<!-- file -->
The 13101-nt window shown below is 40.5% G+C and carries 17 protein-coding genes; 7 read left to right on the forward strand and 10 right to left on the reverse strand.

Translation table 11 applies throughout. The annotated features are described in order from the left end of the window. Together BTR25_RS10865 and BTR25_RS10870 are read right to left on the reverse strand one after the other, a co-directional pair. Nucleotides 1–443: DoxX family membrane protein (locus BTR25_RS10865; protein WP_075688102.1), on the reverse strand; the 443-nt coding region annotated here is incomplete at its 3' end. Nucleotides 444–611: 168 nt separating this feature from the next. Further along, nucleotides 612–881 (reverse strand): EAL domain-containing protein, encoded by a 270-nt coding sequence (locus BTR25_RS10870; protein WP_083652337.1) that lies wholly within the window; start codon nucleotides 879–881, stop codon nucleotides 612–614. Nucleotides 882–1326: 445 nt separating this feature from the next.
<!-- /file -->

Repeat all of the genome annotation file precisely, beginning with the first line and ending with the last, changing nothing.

The 13101-nt window shown below is 40.5% G+C and carries 17 protein-coding genes; 7 read left to right on the forward strand and 10 right to left on the reverse strand.

Translation table 11 applies throughout. The annotated features are described in order from the left end of the window. Together BTR25_RS10865 and BTR25_RS10870 are read right to left on the reverse strand one after the other, a co-directional pair. Nucleotides 1–443: DoxX family membrane protein (locus BTR25_RS10865; protein WP_075688102.1), on the reverse strand; the 443-nt coding region annotated here is incomplete at its 3' end. Nucleotides 444–611: 168 nt separating this feature from the next. Further along, nucleotides 612–881 (reverse strand): EAL domain-containing protein, encoded by a 270-nt coding sequence (locus BTR25_RS10870; protein WP_083652337.1) that lies wholly within the window; start codon nucleotides 879–881, stop codon nucleotides 612–614. Nucleotides 882–1326: 445 nt separating this feature from the next.